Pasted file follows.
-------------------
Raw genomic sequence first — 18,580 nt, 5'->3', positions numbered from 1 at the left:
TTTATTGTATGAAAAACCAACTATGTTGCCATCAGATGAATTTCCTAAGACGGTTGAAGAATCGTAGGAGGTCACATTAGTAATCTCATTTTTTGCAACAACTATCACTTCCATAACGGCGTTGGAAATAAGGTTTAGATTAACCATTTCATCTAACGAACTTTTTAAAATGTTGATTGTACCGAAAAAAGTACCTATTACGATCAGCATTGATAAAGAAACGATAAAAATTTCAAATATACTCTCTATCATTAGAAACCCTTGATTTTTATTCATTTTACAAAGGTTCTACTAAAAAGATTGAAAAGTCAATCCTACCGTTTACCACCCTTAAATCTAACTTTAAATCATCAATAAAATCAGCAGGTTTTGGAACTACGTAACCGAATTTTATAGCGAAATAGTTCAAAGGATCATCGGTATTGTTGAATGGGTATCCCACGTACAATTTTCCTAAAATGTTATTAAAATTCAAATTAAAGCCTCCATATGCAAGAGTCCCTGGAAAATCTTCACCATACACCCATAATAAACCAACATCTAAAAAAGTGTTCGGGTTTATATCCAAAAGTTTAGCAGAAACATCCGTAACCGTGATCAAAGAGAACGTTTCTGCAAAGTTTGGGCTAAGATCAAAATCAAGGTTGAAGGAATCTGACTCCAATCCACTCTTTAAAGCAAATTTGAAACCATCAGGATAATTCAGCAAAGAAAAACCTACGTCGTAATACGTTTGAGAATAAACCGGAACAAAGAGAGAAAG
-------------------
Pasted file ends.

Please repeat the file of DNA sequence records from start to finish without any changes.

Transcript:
Raw genomic sequence first — 18,580 nt, 5'->3', positions numbered from 1 at the left:
TTTATTGTATGAAAAACCAACTATGTTGCCATCAGATGAATTTCCTAAGACGGTTGAAGAATCGTAGGAGGTCACATTAGTAATCTCATTTTTTGCAACAACTATCACTTCCATAACGGCGTTGGAAATAAGGTTTAGATTAACCATTTCATCTAACGAACTTTTTAAAATGTTGATTGTACCGAAAAAAGTACCTATTACGATCAGCATTGATAAAGAAACGATAAAAATTTCAAATATACTCTCTATCATTAGAAACCCTTGATTTTTATTCATTTTACAAAGGTTCTACTAAAAAGATTGAAAAGTCAATCCTACCGTTTACCACCCTTAAATCTAACTTTAAATCATCAATAAAATCAGCAGGTTTTGGAACTACGTAACCGAATTTTATAGCGAAATAGTTCAAAGGATCATCGGTATTGTTGAATGGGTATCCCACGTACAATTTTCCTAAAATGTTATTAAAATTCAAATTAAAGCCTCCATATGCAAGAGTCCCTGGAAAATCTTCACCATACACCCATAATAAACCAACATCTAAAAAAGTGTTCGGGTTTATATCCAAAAGTTTAGCAGAAACATCCGTAACCGTGATCAAAGAGAACGTTTCTGCAAAGTTTGGGCTAAGATCAAAATCAAGGTTGAAGGAATCTGACTCCAATCCACTCTTTAAAGCAAATTTGAAACCATCAGGATAATTCAGCAAAGAAAAACCTACGTCGTAATACGTTTGAGAATAAACCGGAACAAAGAGAGAAAG